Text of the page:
I have a confession to make: I’m not one of those who make it a matter of pride to have read every Booker Prize-winner as soon as it appears. You may say, how can you keep an eye on the progress of the English language if you’re not acquainted with the detail of every one of these newly-minted masterpieces? Sorry; I simply couldn’t. But, thanks to a bug that succeeded in cancelling all our Christmas celebrations, I had time to immerse myself in a recent specimen – not the latest, but the prize-winner for 2020. It’s a first novel by Douglas Stuart, a Scot, and it’s a gloomy Celtic tale of fairly low life in the suburbs of Glasgow. 

The first thing to say is that Celts, whether from Scotland, Wales or Ireland, and from the Celtic diaspora in North America, have scored an astonishingly high tally of literary successes over many years, going all the way back to Sheridan and Goldsmith in the eighteenth century, and including Wilde, Shaw, Joyce, Dylan Thomas and Rattigan among countless others in more recent times. So we’re justified in having high expectations of a garlanded newcomer. 

As I say, the winner I read over Christmas is a glum tale. It’s called Shuggie Bain (Shuggie is apparently an affectionate Scots diminutive of Hugh) and its cast-list consists of some of the least privileged members of Glasgow society, which it dissects with an objective but compassionate scalpel. Shuggie himself is a young boy pathetically attached to his mother who is an irredeemable alcoholic. 

Of course we encounter a lot of Glaswegian dialect and slang, which contributes to the colourful texture of the work. But what I found most striking was that the vernacular is heavily laced with American.  The author himself seems to have absorbed so much American that he has even made his characters speak it. Now, they are not living in the no doubt highly Americanised Glasgow of the late 2010s: the novel is set in the 1980s. Stuart’s own use of English is heavily Americanised, to the point of misusing British English: we don’t spell the noun ‘practice’ with an ‘s’ as the Americans do, but Stuart does. For us the past participle of the verb ‘fit’ is ‘fitted’; he uses the American ‘fit’. For him, the preposition ‘round’ no longer exists, and has been taken over at every appearance by ‘around’. That is thoroughly American. Whatever it’s like now, I don’t think vernacular Glaswegian of the 1980s would have been as fully drenched in these Americanisms as this. Also oddly, Stuart frequently commits the well-known solecism of writing ‘disinterested’ for ‘uninterested’. In this as in the other samples I’ve given, it’s not his characters speaking, but his own authorial voice.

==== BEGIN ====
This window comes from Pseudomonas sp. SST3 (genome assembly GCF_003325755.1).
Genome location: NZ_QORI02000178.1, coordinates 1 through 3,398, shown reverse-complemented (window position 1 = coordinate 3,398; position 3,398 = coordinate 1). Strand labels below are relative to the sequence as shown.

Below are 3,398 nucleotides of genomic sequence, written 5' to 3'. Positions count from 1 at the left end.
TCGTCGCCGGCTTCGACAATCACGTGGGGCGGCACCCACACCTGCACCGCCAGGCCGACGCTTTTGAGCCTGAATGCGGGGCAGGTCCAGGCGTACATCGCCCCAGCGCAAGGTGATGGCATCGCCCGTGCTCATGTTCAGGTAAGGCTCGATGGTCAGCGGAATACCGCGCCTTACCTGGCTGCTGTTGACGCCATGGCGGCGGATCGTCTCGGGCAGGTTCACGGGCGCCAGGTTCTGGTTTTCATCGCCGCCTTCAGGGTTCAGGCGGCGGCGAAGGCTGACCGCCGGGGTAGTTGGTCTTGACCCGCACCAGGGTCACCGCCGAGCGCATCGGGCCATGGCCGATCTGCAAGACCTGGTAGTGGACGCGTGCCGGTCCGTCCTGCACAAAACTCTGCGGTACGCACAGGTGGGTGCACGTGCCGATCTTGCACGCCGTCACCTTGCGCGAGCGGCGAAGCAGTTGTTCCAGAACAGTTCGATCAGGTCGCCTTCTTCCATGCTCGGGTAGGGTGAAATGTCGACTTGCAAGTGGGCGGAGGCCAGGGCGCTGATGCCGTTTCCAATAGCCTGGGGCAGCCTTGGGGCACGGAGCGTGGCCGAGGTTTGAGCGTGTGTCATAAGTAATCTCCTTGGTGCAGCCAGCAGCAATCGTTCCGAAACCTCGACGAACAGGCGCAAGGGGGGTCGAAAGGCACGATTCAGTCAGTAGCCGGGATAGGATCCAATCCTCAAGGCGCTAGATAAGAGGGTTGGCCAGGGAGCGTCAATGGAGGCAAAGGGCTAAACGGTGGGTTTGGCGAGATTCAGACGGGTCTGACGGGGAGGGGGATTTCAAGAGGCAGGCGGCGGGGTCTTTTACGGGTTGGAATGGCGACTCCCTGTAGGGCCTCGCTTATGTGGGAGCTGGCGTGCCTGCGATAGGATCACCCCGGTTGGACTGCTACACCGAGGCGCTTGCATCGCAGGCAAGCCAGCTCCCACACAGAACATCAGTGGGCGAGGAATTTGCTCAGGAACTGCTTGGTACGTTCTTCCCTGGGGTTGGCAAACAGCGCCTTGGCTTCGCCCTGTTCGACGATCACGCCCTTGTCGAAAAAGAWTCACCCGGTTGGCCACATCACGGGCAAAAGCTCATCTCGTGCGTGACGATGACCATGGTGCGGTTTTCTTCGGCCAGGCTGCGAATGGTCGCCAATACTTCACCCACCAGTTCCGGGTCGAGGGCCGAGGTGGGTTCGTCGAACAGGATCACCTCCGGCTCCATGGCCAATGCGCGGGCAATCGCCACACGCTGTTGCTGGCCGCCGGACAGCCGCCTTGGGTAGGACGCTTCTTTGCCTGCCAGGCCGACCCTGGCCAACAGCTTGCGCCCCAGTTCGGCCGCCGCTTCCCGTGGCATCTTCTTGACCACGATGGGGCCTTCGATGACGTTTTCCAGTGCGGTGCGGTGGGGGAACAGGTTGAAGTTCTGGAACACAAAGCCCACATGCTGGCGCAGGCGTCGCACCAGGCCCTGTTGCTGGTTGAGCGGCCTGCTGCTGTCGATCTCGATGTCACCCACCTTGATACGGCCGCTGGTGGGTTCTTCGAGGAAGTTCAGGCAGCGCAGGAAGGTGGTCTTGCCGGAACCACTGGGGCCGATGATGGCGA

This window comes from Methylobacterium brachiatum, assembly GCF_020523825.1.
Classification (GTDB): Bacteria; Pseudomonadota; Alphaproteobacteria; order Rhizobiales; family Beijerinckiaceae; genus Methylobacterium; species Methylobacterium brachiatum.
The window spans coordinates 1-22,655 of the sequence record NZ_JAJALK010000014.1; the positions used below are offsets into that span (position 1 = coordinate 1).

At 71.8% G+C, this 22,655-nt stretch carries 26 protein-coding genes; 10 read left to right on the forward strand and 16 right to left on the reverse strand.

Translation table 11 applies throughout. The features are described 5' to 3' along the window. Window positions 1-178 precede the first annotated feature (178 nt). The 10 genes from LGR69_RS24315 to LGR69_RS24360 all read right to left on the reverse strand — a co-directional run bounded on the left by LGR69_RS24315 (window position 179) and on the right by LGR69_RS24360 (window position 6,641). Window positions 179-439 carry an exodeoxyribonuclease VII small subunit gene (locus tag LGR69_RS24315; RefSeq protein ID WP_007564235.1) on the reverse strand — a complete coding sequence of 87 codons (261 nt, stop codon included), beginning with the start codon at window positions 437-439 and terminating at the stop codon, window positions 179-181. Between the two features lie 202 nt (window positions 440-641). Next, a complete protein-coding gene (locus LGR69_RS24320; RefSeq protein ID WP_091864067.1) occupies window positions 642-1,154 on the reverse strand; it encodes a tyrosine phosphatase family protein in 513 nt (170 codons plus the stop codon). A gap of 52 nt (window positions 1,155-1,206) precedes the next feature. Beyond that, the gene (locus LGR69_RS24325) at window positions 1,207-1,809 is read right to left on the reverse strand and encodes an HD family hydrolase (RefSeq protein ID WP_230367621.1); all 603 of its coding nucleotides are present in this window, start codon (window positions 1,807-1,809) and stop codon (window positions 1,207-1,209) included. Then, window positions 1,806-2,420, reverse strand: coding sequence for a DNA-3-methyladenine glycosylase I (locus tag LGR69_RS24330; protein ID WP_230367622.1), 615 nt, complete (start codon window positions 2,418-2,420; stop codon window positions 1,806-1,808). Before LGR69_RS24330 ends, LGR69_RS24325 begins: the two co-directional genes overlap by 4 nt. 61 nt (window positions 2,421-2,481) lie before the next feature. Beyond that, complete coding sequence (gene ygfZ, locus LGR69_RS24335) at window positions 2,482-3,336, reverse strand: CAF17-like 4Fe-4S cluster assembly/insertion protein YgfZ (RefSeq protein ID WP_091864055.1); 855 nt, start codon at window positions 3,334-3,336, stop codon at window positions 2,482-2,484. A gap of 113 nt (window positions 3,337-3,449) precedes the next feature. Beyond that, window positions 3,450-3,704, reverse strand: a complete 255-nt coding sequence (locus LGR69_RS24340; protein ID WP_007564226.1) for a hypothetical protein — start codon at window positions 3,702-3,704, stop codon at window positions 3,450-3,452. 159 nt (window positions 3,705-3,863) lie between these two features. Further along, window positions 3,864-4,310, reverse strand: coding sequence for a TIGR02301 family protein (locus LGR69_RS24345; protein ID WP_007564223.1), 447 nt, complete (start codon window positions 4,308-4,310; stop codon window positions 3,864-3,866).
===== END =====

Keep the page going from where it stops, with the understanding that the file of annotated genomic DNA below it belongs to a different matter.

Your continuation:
In other words, he seems to have a fairly shaky grasp of basic literate English. Perhaps this reflects his considered position: the traditional and agreed rules governing the language are out of date and can – perhaps need to – be discarded. (What virtue is there in discarding them in favour of American rules?) More interestingly, the Booker Prize judges themselves seem to agree: they clearly have no interest in the maintenance of the well-established rules of British English. Fine novelists in the past, from Scott to Joyce and beyond, have almost always adhered to those rules – they govern the medium in which they have chosen to communicate what have proved to be enduring contributions to our literature.   

But of course Modernism – that battery of supposed precepts for the arts of the twentieth century – did away with all conventions. Perhaps the Booker judges are still working to that deliberately iconoclastic brief. It’s not for a mere commentator like me to challenge such visionary instructions, even though they are now over a hundred years old and not invariably seen as fit for purpose. I merely take note. Time, needless to say, will tell.

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